Bloomberg Television this morning is covering the reaction to the Google/Verizon "policy statement", which effectively means nothing except that Google likes its business relationship with Verizon and wants to keep it. Yesterday's lawsuit filed against Google by Oracle, on the other hand, potentially means a great deal, up to and including wrecking Google's Android strategy, Google TV, and the business plans of Motorola, HTC, Sony, Adobe and many other companies.
Oracle has charged Google's Android with deliberately violating seven of its Java-related patents that it got when it acquired Sun Microsystems, plus unspecified copyright violations. Oracle is asking for a permanent injunction against Android, the destruction of all devices that use Android, and unspecified financial damages. I'm not an attorney, and I'm definitely not a patent attorney, so I'm in no position to determine the validity of Oracle's charges. However, two posts this morning, from James Gosling, the father of Java, and Miguel de Icaza, suggest that Google and its licensees may very well have something serious to worry about.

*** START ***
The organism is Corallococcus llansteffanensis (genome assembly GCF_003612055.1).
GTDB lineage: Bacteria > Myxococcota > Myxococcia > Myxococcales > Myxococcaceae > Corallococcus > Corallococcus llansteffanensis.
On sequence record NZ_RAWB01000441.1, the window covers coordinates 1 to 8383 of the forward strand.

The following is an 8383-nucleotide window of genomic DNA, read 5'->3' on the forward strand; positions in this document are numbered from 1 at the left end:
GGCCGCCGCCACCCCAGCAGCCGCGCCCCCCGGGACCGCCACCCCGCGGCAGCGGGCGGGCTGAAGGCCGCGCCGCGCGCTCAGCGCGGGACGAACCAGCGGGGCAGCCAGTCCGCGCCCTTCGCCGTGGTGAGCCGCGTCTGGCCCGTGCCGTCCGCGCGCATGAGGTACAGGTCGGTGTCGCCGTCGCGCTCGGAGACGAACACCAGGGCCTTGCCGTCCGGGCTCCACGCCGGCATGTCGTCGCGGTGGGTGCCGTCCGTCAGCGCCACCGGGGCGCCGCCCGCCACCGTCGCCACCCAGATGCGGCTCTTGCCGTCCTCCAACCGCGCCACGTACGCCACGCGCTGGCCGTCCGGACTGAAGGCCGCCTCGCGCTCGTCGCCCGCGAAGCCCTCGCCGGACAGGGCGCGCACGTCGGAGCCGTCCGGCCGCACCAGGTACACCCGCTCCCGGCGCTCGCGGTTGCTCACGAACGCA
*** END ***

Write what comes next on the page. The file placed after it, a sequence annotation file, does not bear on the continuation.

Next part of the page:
Sun got $1.6 Billion (US) from Microsoft for infringing its Java patents, but that's likely to be less than the lowest price that Oracle is going to get from Google. Unless Google can somehow invalidate all seven patents plus get past the copyright infringement charges, a process that could take years, the fate of Android and every product dependent on Android is going to be up in the air until Google settles. Oracle may also go after individual Android licensees, but I think that's unlikely.
However, one result of the case may be that Google will have to charge for commercial Android licenses. The price will probably only be a fraction of what Microsoft will charge for Windows Mobile 7, but it will take Android out of the "free for all" category. It will change the financial equation for handset, tablet and set-top box manufacturers--not enough to push them off of Android, but enough to decrease profit margins or increase prices.
Even if Google completely redesigns Android not to use any Java intellectual property, it will still have to pay Oracle for past infringement, and the resulting "new" Android is highly unlikely to be backward-compatible with old versions and old apps.